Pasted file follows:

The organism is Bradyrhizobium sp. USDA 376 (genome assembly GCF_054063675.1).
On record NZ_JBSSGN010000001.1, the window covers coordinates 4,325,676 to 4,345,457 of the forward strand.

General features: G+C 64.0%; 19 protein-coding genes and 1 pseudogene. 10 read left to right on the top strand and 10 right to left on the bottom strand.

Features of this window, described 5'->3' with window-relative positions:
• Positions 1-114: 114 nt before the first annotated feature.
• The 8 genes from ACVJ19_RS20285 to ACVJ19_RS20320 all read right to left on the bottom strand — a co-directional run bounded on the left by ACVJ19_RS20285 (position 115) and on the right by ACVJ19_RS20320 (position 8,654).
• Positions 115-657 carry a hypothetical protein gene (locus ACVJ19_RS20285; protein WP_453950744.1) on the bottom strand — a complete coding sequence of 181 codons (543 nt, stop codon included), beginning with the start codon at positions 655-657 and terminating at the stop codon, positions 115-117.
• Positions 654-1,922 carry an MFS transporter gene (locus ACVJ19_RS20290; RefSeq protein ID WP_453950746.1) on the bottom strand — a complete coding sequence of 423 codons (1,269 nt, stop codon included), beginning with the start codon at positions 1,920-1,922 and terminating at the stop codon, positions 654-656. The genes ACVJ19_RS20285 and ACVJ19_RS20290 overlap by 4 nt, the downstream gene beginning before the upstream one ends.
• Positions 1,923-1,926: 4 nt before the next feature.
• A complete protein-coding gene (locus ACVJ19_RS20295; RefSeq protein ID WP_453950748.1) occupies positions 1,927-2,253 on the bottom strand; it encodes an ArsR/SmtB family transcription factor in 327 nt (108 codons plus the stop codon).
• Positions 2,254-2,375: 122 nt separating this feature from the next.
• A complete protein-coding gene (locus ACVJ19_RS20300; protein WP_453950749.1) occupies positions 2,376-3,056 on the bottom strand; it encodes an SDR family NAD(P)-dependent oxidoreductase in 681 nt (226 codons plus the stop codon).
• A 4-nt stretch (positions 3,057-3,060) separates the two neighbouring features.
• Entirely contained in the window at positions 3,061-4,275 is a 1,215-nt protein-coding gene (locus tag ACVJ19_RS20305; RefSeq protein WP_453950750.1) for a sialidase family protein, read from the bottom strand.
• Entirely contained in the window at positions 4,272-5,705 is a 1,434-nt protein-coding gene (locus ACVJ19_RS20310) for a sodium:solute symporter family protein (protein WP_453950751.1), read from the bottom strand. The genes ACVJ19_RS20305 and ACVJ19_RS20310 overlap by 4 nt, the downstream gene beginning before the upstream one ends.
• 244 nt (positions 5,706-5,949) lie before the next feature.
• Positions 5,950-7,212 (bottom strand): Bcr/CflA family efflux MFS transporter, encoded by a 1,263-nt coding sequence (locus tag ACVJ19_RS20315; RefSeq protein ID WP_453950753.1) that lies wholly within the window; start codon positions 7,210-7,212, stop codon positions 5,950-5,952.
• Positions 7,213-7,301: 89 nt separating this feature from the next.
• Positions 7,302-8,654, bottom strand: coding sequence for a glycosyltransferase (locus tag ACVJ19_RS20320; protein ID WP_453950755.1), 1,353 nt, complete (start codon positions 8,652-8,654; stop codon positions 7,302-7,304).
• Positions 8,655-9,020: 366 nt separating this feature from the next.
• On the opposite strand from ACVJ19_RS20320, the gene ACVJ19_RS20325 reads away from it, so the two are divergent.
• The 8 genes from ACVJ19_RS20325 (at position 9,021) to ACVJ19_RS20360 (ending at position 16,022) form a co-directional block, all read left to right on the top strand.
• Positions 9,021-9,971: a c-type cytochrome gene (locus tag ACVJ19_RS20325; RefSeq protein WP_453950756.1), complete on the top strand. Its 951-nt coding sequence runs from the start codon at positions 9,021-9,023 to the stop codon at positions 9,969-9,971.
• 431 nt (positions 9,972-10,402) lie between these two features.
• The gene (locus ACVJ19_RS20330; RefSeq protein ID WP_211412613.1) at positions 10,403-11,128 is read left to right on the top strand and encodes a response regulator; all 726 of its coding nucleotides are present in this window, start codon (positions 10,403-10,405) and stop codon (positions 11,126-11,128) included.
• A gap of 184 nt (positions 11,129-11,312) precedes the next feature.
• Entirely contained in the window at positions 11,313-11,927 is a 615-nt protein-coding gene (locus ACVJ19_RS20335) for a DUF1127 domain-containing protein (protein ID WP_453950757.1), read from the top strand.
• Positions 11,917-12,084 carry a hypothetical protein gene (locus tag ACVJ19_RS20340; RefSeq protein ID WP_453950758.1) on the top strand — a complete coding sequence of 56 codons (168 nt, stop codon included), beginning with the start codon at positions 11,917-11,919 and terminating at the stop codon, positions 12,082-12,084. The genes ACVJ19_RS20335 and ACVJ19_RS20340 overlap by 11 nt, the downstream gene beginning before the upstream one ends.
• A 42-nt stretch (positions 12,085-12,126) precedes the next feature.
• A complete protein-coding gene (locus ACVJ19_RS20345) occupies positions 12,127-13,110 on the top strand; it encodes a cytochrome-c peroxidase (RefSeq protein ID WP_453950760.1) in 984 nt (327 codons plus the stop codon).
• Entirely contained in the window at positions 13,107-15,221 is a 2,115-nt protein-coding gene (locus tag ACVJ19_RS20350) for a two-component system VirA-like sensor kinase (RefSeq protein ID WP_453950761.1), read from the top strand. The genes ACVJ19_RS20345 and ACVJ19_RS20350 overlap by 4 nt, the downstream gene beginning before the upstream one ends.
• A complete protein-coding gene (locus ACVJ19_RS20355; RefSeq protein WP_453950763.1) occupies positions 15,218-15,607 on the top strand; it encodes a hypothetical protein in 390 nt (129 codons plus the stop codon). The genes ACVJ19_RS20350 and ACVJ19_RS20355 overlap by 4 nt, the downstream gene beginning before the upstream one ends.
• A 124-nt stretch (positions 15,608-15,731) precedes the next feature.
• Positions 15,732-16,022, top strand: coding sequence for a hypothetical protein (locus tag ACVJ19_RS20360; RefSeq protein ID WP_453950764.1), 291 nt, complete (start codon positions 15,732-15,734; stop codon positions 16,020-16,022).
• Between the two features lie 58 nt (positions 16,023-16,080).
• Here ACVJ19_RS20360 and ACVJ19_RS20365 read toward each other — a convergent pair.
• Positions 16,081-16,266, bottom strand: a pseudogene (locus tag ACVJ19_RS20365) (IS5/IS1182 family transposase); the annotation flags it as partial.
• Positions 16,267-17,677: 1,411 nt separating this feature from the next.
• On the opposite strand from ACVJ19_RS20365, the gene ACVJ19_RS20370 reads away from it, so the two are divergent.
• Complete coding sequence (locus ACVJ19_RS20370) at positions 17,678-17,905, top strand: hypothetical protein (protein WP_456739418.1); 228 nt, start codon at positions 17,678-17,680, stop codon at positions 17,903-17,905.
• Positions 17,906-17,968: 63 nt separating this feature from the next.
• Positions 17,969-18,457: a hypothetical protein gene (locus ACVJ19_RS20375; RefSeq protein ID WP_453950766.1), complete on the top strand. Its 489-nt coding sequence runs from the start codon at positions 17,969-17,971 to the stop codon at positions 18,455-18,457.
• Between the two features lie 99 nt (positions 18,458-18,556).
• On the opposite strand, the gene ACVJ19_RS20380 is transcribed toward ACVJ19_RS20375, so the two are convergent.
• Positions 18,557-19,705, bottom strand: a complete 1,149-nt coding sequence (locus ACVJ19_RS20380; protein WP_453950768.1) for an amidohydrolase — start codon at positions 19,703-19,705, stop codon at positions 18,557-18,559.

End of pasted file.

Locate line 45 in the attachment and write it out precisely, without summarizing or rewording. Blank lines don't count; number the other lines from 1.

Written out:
• Positions 18,557-19,705, bottom strand: a complete 1,149-nt coding sequence (locus ACVJ19_RS20380; protein WP_453950768.1) for an amidohydrolase — start codon at positions 19,703-19,705, stop codon at positions 18,557-18,559.